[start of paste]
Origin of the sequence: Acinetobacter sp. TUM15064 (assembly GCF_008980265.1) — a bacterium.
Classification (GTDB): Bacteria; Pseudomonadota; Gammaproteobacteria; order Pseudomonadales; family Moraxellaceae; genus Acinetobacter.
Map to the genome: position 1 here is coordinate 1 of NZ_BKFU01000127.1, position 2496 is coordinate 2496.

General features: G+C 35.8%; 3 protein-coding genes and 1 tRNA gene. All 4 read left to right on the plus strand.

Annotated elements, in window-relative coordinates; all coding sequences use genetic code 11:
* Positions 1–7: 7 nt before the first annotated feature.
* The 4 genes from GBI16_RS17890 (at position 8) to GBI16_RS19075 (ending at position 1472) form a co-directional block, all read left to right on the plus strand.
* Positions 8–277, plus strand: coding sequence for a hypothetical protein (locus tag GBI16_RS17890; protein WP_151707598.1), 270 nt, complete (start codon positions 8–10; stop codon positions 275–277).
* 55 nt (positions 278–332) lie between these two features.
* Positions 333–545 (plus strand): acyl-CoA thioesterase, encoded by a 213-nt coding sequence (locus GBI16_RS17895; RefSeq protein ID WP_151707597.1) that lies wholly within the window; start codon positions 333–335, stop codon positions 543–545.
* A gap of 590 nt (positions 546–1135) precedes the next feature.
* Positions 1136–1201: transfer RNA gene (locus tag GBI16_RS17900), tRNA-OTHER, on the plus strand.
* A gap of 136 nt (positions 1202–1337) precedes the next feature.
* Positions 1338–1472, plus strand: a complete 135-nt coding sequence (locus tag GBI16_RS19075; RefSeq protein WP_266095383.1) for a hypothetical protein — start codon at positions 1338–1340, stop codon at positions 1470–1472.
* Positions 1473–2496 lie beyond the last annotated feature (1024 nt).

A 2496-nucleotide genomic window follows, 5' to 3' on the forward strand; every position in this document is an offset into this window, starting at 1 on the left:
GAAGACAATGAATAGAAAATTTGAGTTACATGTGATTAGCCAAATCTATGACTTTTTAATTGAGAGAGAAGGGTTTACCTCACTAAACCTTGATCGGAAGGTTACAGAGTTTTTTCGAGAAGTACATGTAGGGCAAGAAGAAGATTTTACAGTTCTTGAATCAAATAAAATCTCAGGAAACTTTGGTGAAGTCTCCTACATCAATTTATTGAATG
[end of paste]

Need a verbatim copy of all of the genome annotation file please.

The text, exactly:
Origin of the sequence: Acinetobacter sp. TUM15064 (assembly GCF_008980265.1) — a bacterium.
Classification (GTDB): Bacteria; Pseudomonadota; Gammaproteobacteria; order Pseudomonadales; family Moraxellaceae; genus Acinetobacter.
Map to the genome: position 1 here is coordinate 1 of NZ_BKFU01000127.1, position 2496 is coordinate 2496.

General features: G+C 35.8%; 3 protein-coding genes and 1 tRNA gene. All 4 read left to right on the plus strand.

Annotated elements, in window-relative coordinates; all coding sequences use genetic code 11:
* Positions 1–7: 7 nt before the first annotated feature.
* The 4 genes from GBI16_RS17890 (at position 8) to GBI16_RS19075 (ending at position 1472) form a co-directional block, all read left to right on the plus strand.
* Positions 8–277, plus strand: coding sequence for a hypothetical protein (locus tag GBI16_RS17890; protein WP_151707598.1), 270 nt, complete (start codon positions 8–10; stop codon positions 275–277).
* 55 nt (positions 278–332) lie between these two features.
* Positions 333–545 (plus strand): acyl-CoA thioesterase, encoded by a 213-nt coding sequence (locus GBI16_RS17895; RefSeq protein ID WP_151707597.1) that lies wholly within the window; start codon positions 333–335, stop codon positions 543–545.
* A gap of 590 nt (positions 546–1135) precedes the next feature.
* Positions 1136–1201: transfer RNA gene (locus tag GBI16_RS17900), tRNA-OTHER, on the plus strand.
* A gap of 136 nt (positions 1202–1337) precedes the next feature.
* Positions 1338–1472, plus strand: a complete 135-nt coding sequence (locus tag GBI16_RS19075; RefSeq protein WP_266095383.1) for a hypothetical protein — start codon at positions 1338–1340, stop codon at positions 1470–1472.
* Positions 1473–2496 lie beyond the last annotated feature (1024 nt).

A 2496-nucleotide genomic window follows, 5' to 3' on the forward strand; every position in this document is an offset into this window, starting at 1 on the left:
GAAGACAATGAATAGAAAATTTGAGTTACATGTGATTAGCCAAATCTATGACTTTTTAATTGAGAGAGAAGGGTTTACCTCACTAAACCTTGATCGGAAGGTTACAGAGTTTTTTCGAGAAGTACATGTAGGGCAAGAAGAAGATTTTACAGTTCTTGAATCAAATAAAATCTCAGGAAACTTTGGTGAAGTCTCCTACATCAATTTATTGAATG